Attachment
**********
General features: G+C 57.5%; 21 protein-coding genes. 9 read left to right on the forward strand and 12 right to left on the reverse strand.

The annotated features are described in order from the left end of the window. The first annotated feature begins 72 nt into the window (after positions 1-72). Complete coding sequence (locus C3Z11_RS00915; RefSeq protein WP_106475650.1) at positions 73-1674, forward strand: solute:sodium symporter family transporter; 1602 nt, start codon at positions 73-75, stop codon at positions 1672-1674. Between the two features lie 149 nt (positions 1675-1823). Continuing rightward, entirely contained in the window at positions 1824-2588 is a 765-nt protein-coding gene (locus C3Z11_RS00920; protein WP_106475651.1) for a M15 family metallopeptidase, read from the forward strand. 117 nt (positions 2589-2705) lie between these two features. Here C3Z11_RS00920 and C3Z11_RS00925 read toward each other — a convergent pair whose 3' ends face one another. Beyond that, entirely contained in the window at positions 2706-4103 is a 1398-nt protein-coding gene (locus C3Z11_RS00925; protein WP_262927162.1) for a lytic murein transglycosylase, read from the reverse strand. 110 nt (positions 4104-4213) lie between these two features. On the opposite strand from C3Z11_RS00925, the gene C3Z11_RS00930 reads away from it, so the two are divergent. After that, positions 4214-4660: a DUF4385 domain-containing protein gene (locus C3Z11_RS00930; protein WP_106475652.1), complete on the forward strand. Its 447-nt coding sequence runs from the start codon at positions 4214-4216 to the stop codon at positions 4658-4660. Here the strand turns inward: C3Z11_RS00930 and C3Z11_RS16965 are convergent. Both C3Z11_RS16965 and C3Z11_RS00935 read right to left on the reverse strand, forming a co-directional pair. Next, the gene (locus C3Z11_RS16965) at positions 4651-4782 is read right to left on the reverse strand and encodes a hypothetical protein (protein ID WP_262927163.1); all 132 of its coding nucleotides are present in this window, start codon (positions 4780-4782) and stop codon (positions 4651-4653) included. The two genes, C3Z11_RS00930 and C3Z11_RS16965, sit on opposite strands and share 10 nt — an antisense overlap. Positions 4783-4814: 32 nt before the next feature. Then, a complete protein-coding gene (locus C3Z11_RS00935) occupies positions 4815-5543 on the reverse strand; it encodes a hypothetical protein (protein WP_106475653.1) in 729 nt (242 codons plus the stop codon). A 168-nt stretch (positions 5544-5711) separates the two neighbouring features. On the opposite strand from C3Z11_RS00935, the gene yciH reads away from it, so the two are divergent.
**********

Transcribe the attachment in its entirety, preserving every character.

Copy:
General features: G+C 57.5%; 21 protein-coding genes. 9 read left to right on the forward strand and 12 right to left on the reverse strand.

The annotated features are described in order from the left end of the window. The first annotated feature begins 72 nt into the window (after positions 1-72). Complete coding sequence (locus C3Z11_RS00915; RefSeq protein WP_106475650.1) at positions 73-1674, forward strand: solute:sodium symporter family transporter; 1602 nt, start codon at positions 73-75, stop codon at positions 1672-1674. Between the two features lie 149 nt (positions 1675-1823). Continuing rightward, entirely contained in the window at positions 1824-2588 is a 765-nt protein-coding gene (locus C3Z11_RS00920; protein WP_106475651.1) for a M15 family metallopeptidase, read from the forward strand. 117 nt (positions 2589-2705) lie between these two features. Here C3Z11_RS00920 and C3Z11_RS00925 read toward each other — a convergent pair whose 3' ends face one another. Beyond that, entirely contained in the window at positions 2706-4103 is a 1398-nt protein-coding gene (locus C3Z11_RS00925; protein WP_262927162.1) for a lytic murein transglycosylase, read from the reverse strand. 110 nt (positions 4104-4213) lie between these two features. On the opposite strand from C3Z11_RS00925, the gene C3Z11_RS00930 reads away from it, so the two are divergent. After that, positions 4214-4660: a DUF4385 domain-containing protein gene (locus C3Z11_RS00930; protein WP_106475652.1), complete on the forward strand. Its 447-nt coding sequence runs from the start codon at positions 4214-4216 to the stop codon at positions 4658-4660. Here the strand turns inward: C3Z11_RS00930 and C3Z11_RS16965 are convergent. Both C3Z11_RS16965 and C3Z11_RS00935 read right to left on the reverse strand, forming a co-directional pair. Next, the gene (locus C3Z11_RS16965) at positions 4651-4782 is read right to left on the reverse strand and encodes a hypothetical protein (protein ID WP_262927163.1); all 132 of its coding nucleotides are present in this window, start codon (positions 4780-4782) and stop codon (positions 4651-4653) included. The two genes, C3Z11_RS00930 and C3Z11_RS16965, sit on opposite strands and share 10 nt — an antisense overlap. Positions 4783-4814: 32 nt before the next feature. Then, a complete protein-coding gene (locus C3Z11_RS00935) occupies positions 4815-5543 on the reverse strand; it encodes a hypothetical protein (protein WP_106475653.1) in 729 nt (242 codons plus the stop codon). A 168-nt stretch (positions 5544-5711) separates the two neighbouring features. On the opposite strand from C3Z11_RS00935, the gene yciH reads away from it, so the two are divergent.